City officials are planning to replace the full length of Coney Island’s hardwood boardwalk with recycled plastic decking, the latest expansion of a sustainability initiative that has set off backlash among local residents.

In a brief press release last week, the de Blasio administration announced that $114 million has been set aside for a phased reconstruction of the famed 2.7-mile boardwalk. As part of the overhaul, the Parks Department later confirmed to WNYC/Gothamist, all of the boardwalk’s classic wood planks are set to be replaced with synthetic material.

“The tentative plan is to reconstruct the entirety of the boardwalk by installing new concrete structural elements, new recycled plastic lumber decking, as well as topside railings and furnishings,” said Meghan Lalor, a spokesperson for the Parks Department.

The scope and design of the project are still being worked out, Lalor added, and decisions about materials have not yet been finalized. But the prospect of a full tear-down of the wood planks has enraged some residents, who likened the move to the desecration of a historic site.

The project would also mark the city’s most ambitious step to date in fulfilling a pledge, made by both the Bloomberg and de Blasio administrations, to reduce the use of tropical hardwoods.

The city’s reliance on the rainforest-sourced timber — also found on benches, the Brooklyn Bridge promenade and subway track ties — has made New York one of the world's leading consumers of endangered hardwood, according to a 2008 report prepared by Bloomberg’s Office of Long-Term Planning and Sustainability.

Past attempts to install plastic and concrete in smaller sections of the Coney Island boardwalk have inspired fierce protests from some Brooklynites.

Among those past opponents is Mayor-elect Eric Adams, who will have ultimate say over the Coney Island redesign. At a pro-wood rally in 2015, the Brooklyn Borough President vowed to fight any attempt to overhaul the boardwalk.

”The song is under the boardwalk,” he told the crowd. “It is not under the concrete.”

An Adams spokesperson did not respond to an inquiry about whether he stood by the 2015 comments.

Recycled plastic lumber was used to rebuild the Steeplechase Pier on Coney Island

Recycled plastic lumber was used to rebuild the Steeplechase Pier on Coney Island

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Recycled plastic lumber was used to rebuild the Steeplechase Pier on Coney Island
NYC Parks

The Coney Island boardwalk’s planks are sourced from a Brazilian tree known as ipê, a heavily-durable and rot-resistant wood whose extraction has contributed to the deforestation of the Amazon. The price of ipê has also increased significantly in recent years.

Defenders of a hardwood boardwalk see the Parks Department's position as economic and practical. Coney Island Council Member Mark Treyger said he has requested the de Blasio administration identify other hardwoods, either domestically or sustainably sourced from South America, but was brushed off.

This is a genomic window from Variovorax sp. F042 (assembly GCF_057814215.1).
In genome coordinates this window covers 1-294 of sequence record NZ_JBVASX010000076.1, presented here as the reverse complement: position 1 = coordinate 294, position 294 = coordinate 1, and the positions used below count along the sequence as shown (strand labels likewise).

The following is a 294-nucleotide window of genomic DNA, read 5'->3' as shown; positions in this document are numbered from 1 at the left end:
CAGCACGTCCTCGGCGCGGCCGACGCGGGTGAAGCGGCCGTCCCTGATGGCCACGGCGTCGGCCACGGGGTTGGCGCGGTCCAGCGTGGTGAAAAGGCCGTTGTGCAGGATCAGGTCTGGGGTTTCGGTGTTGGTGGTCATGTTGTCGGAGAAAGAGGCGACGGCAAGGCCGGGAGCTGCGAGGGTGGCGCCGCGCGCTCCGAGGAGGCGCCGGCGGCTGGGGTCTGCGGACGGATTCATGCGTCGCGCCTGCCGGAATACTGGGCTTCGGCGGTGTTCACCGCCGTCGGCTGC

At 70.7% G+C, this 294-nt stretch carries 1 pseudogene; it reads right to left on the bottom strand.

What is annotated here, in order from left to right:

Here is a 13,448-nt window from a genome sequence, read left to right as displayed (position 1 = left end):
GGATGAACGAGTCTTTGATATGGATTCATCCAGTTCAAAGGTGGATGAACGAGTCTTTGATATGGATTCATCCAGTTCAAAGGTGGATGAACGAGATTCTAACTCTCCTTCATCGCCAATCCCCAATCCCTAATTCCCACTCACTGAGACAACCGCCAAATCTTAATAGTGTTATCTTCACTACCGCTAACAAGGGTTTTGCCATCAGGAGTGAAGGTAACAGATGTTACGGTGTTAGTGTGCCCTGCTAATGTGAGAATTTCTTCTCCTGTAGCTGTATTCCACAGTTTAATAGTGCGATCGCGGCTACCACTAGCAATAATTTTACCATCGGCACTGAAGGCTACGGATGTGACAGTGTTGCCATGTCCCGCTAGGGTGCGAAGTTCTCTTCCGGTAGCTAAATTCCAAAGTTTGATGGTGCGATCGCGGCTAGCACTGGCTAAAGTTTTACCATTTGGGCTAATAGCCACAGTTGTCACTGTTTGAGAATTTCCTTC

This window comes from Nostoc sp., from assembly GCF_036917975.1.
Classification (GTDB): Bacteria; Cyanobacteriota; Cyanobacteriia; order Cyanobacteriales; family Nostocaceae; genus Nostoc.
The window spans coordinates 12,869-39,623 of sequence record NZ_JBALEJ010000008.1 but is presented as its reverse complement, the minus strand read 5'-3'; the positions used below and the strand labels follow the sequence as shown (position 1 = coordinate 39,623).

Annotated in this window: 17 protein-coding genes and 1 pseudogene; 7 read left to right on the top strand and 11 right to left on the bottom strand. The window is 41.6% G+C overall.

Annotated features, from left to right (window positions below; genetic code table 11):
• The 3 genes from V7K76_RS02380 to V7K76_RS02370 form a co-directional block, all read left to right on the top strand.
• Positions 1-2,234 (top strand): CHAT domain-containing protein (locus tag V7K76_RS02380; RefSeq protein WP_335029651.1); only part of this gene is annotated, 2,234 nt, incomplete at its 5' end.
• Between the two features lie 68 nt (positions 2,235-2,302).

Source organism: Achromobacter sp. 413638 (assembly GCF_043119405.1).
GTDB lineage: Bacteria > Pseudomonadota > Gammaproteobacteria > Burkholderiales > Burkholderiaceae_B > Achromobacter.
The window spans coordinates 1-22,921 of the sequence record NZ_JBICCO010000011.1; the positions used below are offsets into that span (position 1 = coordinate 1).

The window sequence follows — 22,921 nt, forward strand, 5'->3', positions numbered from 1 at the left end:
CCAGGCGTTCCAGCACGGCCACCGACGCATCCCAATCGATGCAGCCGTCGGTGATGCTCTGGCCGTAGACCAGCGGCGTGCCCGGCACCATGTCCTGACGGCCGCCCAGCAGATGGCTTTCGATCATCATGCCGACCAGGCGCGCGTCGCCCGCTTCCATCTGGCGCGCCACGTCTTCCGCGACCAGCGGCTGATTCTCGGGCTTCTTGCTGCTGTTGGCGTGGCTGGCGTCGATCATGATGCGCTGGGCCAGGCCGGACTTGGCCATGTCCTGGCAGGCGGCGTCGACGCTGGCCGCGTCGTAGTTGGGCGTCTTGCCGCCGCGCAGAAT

“The de Blasio administration has said that no supply exists, but we found out later that was not the case,” Treyger said. “I don't think it's contradictory to push for resiliency and the historic nature of the boardwalk.”

When the privately-funded High Line stopped using ipê in 2011, they switched to another tropical wood, a reclaimed teak from the industrial buildings of southeast Asia. By comparison, the sections of the Rockaway boardwalk that were destroyed by Superstorm Sandy were rebuilt with recycled plastic and concrete.

In a presentation about removing a section of wood on the Brighton Beach stretch, the Parks Department said they had evaluated the costs and life cycle of various domestic and tropical hardwoods, before concluding that each had “significant drawbacks” compared to plastic and textured concrete.

While concrete is the cheapest and most durable, the recycled plastic was found to "provide similar aesthetic standards to wood with a much higher life cycle than the wood options,” the agency noted.

Rob Burstein, a Brighton Beach resident who has organized rallies and petitions to keep the boardwalk wood, disagrees. He said that the recycled plastic material is slippery when wet, hard on the soles of runners, and turns a “sallow greyish color” over time.

“Our fight for a real wood boardwalk is something that’s not only important for aesthetics, it’s important for the way people use the boardwalk,” Burstein said.

There is also a prevailing sense among some Coney Island locals that the city’s lax oversight of the People’s Playground would not be tolerated at a more affluent destination.

Residents have complained for years of dilapidated stretches of the boardwalk, with nails sticking out, boards missing, and sections wobbling — in part because of the heavy Parks Department vehicles that frequently drive over the pathway, according to Treyger. Until earlier this year, the agency did not have a full-time carpenter dedicated to the boardwalk.

While the new funding is aimed at improving those conditions, the looming removal of wood has only exacerbated the frustrations of some residents with the parks department's stewardship.

“There’s always been the feeling out here that we’re the uncared for step child of the city,” said Burstein. “Otherwise, the boardwalk would not be in this current state of disrepair to begin with.”